Deodorant on Tisha B’Av

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The digest of Tisha B’Av laws in The Koren Mesorat HaRav Kinot specifically mentions that one may apply deodorant to oneself on Tisha B’Av (p. 787 par. 17). While it would normally be considered anointing oneself, one of the forbidden activities of Tisha B’Av, it falls under an exception.

One is allowed to anoint oneself for any purpose that is not pleasurable (S.A., O.H. 554:15). This includes medical ointments and deodorant (B.H. 554:15).

While I wrote this, it does not solely represent my personal view and was reviewed by both R. Menachem Genack and R. Hershel Schachter, as well as others, prior to publication. I would like to explain the background behind this decision.

While anointing oneself is forbidden on various occasions, this is only when anointing for pleasure. Doing it for medical reasons is allowed. But the in-between cases that aren’t clear include anointing oneself with perfumed oil for reasons that are neither medical nor pleasurable, such as to remove an unpleasant odor. In the laws of Yom Kippur, the Shulchan Arukh (Orach Chaim 614:1) forbids rubbing an oil on yourself even to remove an unpleasant odor. Only anointing for medical purposes is allowed.

However, in the laws of public fasts, when discussing a fast day declared in a severe drought, the Shulchan Arukh (Orach Chaim 575:3) writes that anointing is forbidden but is allowed to remove an odor. Regarding Tisha B’Av, the Shulchan Arukh (Orach Chaim (524:15) does not specify whether anointing to remove an odor is allowed. This leaves us the question whether Tisha B’Av is like Yom Kippur in this regard or a public fast. Is any non-pleasurable anointing allowed or only medical anointing?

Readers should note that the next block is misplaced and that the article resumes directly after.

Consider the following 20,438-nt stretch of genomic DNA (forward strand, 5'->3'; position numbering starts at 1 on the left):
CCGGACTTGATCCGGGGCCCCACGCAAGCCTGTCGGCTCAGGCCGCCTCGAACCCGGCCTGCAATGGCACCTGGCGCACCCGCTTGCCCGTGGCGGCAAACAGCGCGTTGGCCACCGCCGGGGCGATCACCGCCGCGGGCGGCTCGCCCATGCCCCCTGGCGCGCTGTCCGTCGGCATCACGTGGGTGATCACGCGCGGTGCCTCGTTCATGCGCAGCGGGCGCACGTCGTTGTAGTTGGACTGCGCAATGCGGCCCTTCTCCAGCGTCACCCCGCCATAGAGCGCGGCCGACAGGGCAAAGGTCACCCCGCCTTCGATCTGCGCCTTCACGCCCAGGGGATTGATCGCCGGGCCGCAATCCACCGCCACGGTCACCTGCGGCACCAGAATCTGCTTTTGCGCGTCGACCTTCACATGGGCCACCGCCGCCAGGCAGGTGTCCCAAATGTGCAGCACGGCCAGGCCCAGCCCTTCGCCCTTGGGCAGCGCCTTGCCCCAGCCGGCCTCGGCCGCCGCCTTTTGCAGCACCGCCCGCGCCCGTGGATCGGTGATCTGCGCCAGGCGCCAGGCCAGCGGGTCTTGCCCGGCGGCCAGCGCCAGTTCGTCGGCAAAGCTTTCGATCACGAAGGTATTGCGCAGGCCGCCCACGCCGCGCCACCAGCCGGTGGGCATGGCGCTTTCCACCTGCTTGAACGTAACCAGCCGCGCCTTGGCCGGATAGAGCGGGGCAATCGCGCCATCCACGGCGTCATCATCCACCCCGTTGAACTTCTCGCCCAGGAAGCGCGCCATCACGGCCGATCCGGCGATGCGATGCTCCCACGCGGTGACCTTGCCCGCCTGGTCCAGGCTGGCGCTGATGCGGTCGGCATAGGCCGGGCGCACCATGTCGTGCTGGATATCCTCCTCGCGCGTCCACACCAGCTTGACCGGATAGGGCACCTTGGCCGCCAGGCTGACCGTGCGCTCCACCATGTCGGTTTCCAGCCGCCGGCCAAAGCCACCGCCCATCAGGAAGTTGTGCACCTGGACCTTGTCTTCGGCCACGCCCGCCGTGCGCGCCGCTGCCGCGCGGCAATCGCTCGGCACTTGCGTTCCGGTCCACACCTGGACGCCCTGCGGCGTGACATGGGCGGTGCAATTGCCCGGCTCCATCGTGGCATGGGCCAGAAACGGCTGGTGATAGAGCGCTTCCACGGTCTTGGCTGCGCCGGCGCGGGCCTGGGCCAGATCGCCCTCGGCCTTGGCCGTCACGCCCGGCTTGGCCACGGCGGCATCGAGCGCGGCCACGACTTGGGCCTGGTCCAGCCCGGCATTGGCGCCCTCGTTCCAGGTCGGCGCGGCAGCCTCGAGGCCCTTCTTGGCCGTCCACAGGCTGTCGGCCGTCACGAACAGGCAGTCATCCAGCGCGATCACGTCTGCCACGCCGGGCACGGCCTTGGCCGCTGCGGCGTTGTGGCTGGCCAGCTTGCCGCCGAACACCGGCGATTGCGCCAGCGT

The Mateh Yehudah (ibid. – link) quotes the Gemara (Pesachim 54b) which says that the only difference between Tisha B’Av and Yom Kippur is that the doubtful time is forbidden on the latter and permitted on the former. Evidently, the rule of anointing is the same for both days. Therefore, the Mateh Yehudah rules that anointing to remove an odor is forbidden on Tisha B’Av.

However, the Mishnah Berurah (Bi’ur Halakhah 554:15 sv. sikhah) argues that the Mateh Yehudah is reading that passage overly literally. Not only does the Talmud Yerushalmi (quoted in Bi’ur Ha-Gra on Orach Chaim 614:1) say explicitly in multiple places that Tisha B’Av follows other fast days and not Yom Kippur in this respect, but the Gemara (Ta’anis 30a) says that all the rules of mourning (shivah) apply on Tisha B’Av. Since the Gemara (Ta’anis 13b) explicitly permits a mourner during shivah to anoint himself in order to remove an odor, this by implication permits it also on Tisha B’Av.

The Mishnah Berurah therefore rejects the Mateh Yehudah‘s ruling and permits anointing oneself on Tisha B’Av in order to remove an odor. This is the equivalent of applying scented deodorant, which is allowed even on Tisha B’Av.

About Gil Student